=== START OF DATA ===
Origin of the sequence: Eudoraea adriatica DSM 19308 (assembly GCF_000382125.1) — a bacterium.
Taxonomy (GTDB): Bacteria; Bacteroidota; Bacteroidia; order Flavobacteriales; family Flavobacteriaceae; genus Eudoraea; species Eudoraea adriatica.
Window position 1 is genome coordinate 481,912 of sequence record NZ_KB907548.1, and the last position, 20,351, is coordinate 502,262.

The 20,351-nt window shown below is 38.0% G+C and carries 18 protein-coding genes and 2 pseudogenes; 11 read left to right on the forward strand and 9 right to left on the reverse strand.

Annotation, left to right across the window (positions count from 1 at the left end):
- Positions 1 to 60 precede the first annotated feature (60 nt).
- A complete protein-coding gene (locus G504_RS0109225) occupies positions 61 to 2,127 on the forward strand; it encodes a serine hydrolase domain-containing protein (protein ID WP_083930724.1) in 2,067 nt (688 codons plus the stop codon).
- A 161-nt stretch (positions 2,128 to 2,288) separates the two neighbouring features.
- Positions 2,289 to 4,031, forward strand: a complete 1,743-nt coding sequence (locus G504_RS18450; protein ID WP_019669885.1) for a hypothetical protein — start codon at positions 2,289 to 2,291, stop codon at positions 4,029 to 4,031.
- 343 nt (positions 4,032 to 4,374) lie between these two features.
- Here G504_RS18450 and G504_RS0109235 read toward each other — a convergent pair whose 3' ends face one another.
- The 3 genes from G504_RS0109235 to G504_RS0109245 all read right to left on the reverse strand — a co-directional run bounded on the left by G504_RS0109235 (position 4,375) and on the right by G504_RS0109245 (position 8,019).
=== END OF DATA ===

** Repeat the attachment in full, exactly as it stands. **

Origin of the sequence: Eudoraea adriatica DSM 19308 (assembly GCF_000382125.1) — a bacterium.
Taxonomy (GTDB): Bacteria; Bacteroidota; Bacteroidia; order Flavobacteriales; family Flavobacteriaceae; genus Eudoraea; species Eudoraea adriatica.
Window position 1 is genome coordinate 481,912 of sequence record NZ_KB907548.1, and the last position, 20,351, is coordinate 502,262.

The 20,351-nt window shown below is 38.0% G+C and carries 18 protein-coding genes and 2 pseudogenes; 11 read left to right on the forward strand and 9 right to left on the reverse strand.

Annotation, left to right across the window (positions count from 1 at the left end):
- Positions 1 to 60 precede the first annotated feature (60 nt).
- A complete protein-coding gene (locus G504_RS0109225) occupies positions 61 to 2,127 on the forward strand; it encodes a serine hydrolase domain-containing protein (protein ID WP_083930724.1) in 2,067 nt (688 codons plus the stop codon).
- A 161-nt stretch (positions 2,128 to 2,288) separates the two neighbouring features.
- Positions 2,289 to 4,031, forward strand: a complete 1,743-nt coding sequence (locus G504_RS18450; protein ID WP_019669885.1) for a hypothetical protein — start codon at positions 2,289 to 2,291, stop codon at positions 4,029 to 4,031.
- 343 nt (positions 4,032 to 4,374) lie between these two features.
- Here G504_RS18450 and G504_RS0109235 read toward each other — a convergent pair whose 3' ends face one another.
- The 3 genes from G504_RS0109235 to G504_RS0109245 all read right to left on the reverse strand — a co-directional run bounded on the left by G504_RS0109235 (position 4,375) and on the right by G504_RS0109245 (position 8,019).